Working in a small town can make you feel like the man. You know, the man who walks down the street and says “Hey what’s happening?” to every second person. Or maybe it’s more like the opening of Disney’s version of Beauty and the Beast, with the main character saying hello to everyone. There’s no singing my version. Definitely no singing by me.
Yesterday, I walked out of the school, in the centre of Skoczów, at twenty after eight. I ran right into one of my old students. Her group finished their class a month ago so they could all take their matura exam: a big, stressful multi-day exam that all Polish high-school students must pass. I was preparing her group for the English language part of the exam. She did okay. Her brother, who was also in my class, didn’t do very well on the writing part. I can get all teacherly about that and say “That’s what you get when do don’t hand in any of your writing assignments.” Let that be a lesson for all you kids out there. Happily, the brother did do well on his speaking component.
After saying good-bye to my student, I went to check out the town square. This weekend features Skoczów Days, a celebration of the town, whose charter is around six times older than Canada’s constitution. In some ways the fair was a typical a small town do. It had an inflatable play-pen that the little ones could bounce around in. There were small sketchy rides, greasy foods and beer tents. Last night the main stage featured high school singing and dancing acts and a cake eating contest. On Sunday night, it would see a rock group who’s heyday was sometime in the late seventies and early eighties. Kind of like Trooper playing Festival Days in Port Perry.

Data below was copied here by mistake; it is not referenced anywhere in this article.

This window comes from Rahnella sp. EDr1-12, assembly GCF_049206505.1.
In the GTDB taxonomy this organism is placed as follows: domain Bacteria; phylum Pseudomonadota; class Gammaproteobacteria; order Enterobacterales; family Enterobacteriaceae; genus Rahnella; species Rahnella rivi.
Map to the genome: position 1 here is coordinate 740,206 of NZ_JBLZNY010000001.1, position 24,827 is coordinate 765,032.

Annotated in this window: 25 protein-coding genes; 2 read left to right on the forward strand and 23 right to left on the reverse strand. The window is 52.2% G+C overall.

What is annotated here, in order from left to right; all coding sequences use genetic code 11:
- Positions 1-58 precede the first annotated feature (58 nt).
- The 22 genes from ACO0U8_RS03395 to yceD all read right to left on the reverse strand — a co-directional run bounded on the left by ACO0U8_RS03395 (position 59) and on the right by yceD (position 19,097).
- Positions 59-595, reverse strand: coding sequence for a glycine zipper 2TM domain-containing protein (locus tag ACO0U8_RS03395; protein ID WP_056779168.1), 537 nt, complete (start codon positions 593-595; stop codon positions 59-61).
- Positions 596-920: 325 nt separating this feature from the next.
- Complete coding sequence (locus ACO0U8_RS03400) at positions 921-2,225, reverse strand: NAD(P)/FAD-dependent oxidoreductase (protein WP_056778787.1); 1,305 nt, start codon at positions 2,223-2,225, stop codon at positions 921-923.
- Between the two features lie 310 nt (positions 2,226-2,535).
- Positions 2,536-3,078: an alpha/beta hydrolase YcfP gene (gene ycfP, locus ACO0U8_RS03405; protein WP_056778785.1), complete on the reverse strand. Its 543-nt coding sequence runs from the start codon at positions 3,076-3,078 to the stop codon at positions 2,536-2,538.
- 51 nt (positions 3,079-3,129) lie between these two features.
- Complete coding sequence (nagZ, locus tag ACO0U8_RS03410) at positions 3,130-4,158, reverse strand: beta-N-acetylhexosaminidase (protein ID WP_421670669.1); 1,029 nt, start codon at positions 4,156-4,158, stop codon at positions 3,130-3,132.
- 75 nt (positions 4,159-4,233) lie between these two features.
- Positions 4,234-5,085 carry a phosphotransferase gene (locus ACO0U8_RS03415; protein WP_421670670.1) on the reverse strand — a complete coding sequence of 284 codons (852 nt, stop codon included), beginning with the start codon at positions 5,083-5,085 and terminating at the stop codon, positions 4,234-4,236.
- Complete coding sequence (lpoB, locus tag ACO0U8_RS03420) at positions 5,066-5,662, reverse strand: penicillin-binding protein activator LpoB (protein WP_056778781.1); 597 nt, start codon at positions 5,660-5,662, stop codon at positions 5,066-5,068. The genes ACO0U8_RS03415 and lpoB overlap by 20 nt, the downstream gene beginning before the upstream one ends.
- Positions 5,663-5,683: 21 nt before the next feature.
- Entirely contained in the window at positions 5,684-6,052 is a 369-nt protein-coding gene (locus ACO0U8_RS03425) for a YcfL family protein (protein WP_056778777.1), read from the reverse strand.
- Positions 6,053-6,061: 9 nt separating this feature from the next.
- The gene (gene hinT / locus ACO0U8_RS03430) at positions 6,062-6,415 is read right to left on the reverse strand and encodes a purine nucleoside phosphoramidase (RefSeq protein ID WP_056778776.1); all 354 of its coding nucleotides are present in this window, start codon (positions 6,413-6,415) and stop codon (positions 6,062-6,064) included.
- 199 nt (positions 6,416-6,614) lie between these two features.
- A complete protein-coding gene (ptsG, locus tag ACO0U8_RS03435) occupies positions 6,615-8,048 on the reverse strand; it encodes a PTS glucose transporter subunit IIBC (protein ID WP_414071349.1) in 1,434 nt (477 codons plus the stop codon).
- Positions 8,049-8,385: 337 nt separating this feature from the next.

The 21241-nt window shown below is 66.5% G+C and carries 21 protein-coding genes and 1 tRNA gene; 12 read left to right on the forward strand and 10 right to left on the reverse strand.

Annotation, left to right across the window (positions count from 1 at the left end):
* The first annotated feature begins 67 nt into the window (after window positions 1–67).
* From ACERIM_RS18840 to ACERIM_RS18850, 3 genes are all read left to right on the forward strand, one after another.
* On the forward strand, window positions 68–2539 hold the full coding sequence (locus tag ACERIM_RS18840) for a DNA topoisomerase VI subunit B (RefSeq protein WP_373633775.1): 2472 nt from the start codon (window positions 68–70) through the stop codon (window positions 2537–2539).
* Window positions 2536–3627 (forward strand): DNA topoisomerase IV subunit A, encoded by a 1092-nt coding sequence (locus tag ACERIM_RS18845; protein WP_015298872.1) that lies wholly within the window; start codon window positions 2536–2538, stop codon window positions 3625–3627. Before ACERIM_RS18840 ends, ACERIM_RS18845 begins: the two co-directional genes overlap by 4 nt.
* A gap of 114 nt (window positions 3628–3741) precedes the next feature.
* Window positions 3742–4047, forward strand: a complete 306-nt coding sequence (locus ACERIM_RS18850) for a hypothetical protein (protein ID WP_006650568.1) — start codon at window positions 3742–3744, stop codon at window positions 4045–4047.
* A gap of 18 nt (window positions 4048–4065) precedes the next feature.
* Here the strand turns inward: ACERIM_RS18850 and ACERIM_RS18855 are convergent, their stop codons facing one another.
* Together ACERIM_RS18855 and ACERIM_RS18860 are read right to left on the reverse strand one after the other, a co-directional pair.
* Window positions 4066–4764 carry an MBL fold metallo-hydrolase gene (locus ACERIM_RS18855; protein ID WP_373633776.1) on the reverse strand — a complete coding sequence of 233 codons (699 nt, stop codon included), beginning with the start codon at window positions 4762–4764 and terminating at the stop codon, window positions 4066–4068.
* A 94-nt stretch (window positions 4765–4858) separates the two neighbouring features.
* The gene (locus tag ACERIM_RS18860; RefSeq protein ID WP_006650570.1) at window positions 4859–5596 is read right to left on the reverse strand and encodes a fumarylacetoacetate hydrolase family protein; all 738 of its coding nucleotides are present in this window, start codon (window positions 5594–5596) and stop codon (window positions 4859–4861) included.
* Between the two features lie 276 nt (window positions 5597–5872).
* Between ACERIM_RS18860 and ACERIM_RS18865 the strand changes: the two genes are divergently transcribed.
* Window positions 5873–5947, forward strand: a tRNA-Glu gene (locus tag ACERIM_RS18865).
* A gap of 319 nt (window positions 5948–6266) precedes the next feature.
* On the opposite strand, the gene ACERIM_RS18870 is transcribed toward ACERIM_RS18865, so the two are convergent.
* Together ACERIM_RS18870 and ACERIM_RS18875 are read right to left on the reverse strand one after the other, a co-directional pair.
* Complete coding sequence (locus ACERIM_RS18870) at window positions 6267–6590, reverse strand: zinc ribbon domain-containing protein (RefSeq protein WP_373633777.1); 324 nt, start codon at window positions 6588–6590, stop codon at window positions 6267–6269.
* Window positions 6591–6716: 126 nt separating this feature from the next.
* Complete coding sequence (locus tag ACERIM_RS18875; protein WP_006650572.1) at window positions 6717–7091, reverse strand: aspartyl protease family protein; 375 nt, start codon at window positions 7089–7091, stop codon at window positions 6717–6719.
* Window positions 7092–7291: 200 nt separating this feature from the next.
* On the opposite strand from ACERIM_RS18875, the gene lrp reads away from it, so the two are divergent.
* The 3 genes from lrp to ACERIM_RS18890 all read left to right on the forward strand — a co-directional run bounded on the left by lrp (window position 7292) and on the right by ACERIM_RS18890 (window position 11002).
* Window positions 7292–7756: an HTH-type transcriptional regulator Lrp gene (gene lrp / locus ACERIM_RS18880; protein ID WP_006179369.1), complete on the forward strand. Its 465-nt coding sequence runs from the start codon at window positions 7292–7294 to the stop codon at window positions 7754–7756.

I ran into one of my adult students, his wife—who is also the secretary at my school—and their five year-old son. They bought me a beer to go with my kiełbasa and fries. That student is getting an ‘A.’ (Let that also be a lesson to you kiddies.) The band played an old Silesian folk classic. Everybody in the audience new the words and the actions. My student translated the chorus, “Where is this street? Where is this house? Where is this girl that I love?” My student is a proud Silesian. Not quite a separatist, but he definitely thinks of himself as Silesian and not Polish.
With my kiełbasa and beer taken care of, I had to run for the bus to Cieszyn. Usually, I flirt with eye-strain on the bus by reading, but last night I ran into a old teacher from my school. She switched to another private school so I haven’t seen her in months. As we were chatting we found out that we both knew this one Brit living in Cieszyn. She said his accent was hard to understand and I simply added that the British do speak funny.
I didn’t run into anyone I knew on the walk home from the bus stop.
You can’t always be the man.